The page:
A number of national and international guidance documents, including the WFH Guidelines for the Management of Hemophilia, have supported integrated care as the optimal model of care for people with hemophilia. However, the effects of integrated care on patient-important outcomes had not previously been systematically synthesized or compared to alternative models. The guideline addresses these issues and identifies areas for further research to evaluate the optimal composition of the integrated care delivery model and its impact on specific patient outcomes. The guideline states that the composition of the integrated care team varies, but generally adheres to key components recommended by the WFH, including a medical director, a nurse coordinator, a physical therapist, a psychosocial expert (e.g., social worker) and specialized coagulation laboratory.
“The principles of care expressed in this guideline are consistent with the WFH’s own philosophy and principles,” stated Alain Weill, WFH President. “This is not surprising as the two organizations share the same goal of promoting the best care possible within the resources available in each country.”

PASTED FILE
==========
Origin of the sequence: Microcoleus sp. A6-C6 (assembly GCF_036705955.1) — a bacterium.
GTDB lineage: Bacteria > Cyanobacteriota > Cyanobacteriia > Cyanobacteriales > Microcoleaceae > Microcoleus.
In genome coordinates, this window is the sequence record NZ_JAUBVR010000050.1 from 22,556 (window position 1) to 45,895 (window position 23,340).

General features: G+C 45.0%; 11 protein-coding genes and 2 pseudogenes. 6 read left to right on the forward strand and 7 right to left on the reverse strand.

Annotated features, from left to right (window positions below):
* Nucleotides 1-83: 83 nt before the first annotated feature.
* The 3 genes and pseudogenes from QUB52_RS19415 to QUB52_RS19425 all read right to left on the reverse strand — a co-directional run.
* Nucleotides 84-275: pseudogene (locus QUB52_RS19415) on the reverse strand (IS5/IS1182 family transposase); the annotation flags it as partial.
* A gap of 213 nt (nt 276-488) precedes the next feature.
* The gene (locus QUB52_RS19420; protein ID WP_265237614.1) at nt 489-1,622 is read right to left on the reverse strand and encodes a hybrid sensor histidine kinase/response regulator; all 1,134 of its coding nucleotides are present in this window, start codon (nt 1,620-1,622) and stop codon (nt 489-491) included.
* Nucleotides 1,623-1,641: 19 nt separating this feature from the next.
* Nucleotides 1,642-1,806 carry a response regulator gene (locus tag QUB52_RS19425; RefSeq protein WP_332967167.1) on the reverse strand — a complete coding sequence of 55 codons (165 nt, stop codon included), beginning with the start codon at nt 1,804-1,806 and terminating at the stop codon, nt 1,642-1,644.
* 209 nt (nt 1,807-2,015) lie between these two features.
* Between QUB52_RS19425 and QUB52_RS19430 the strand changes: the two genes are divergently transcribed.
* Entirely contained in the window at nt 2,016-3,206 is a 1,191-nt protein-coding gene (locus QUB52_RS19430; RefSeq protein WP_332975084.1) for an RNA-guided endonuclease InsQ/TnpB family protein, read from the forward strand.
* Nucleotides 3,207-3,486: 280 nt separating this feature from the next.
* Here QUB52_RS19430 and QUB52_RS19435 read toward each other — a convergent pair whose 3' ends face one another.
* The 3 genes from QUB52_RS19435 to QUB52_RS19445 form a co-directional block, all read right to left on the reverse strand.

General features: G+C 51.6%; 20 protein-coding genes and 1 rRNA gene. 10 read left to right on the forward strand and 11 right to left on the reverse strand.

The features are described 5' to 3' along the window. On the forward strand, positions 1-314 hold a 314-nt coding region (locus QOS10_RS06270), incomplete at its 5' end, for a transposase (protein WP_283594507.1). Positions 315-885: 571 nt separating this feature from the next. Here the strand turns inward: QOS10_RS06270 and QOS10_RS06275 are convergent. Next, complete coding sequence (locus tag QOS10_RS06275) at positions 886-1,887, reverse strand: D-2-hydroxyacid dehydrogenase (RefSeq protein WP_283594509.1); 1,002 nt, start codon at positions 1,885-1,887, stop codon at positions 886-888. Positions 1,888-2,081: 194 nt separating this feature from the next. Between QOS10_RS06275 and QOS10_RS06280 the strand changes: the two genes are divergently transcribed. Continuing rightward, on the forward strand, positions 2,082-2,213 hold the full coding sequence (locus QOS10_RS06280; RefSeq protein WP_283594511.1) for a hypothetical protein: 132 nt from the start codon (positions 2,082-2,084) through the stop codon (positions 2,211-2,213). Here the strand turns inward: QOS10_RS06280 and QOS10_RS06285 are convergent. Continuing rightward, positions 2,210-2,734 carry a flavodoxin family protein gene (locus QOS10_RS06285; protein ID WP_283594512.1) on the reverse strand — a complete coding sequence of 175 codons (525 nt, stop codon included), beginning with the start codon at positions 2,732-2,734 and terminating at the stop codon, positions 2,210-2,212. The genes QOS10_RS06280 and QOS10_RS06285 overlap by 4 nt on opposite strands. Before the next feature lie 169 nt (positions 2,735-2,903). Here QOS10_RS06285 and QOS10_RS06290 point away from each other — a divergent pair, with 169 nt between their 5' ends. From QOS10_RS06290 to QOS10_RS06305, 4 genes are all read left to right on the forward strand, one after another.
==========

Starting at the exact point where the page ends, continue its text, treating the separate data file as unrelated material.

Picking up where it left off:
NHF sought the expertise of McMaster University, internationally recognized for its work in this field, to assure that the methods used to develop the guidelines adhered to the principles promoted by National Guideline Clearinghouse and the Institute of Medicine. The guideline was developed to identify best practices in hemophilia care delivery to optimize outcomes for people living with hemophilia across the United States.
The Guidelines have also been endorsed by the American Society of Hematology (ASH) and the International Society for Thrombosis and Haemostasis (ISTH).
A detailed version of this guideline, as well as supplementary materials have been published in the July 2016, Vol. 22, Supplement 3 issue of the journal Haemophilia, available online at: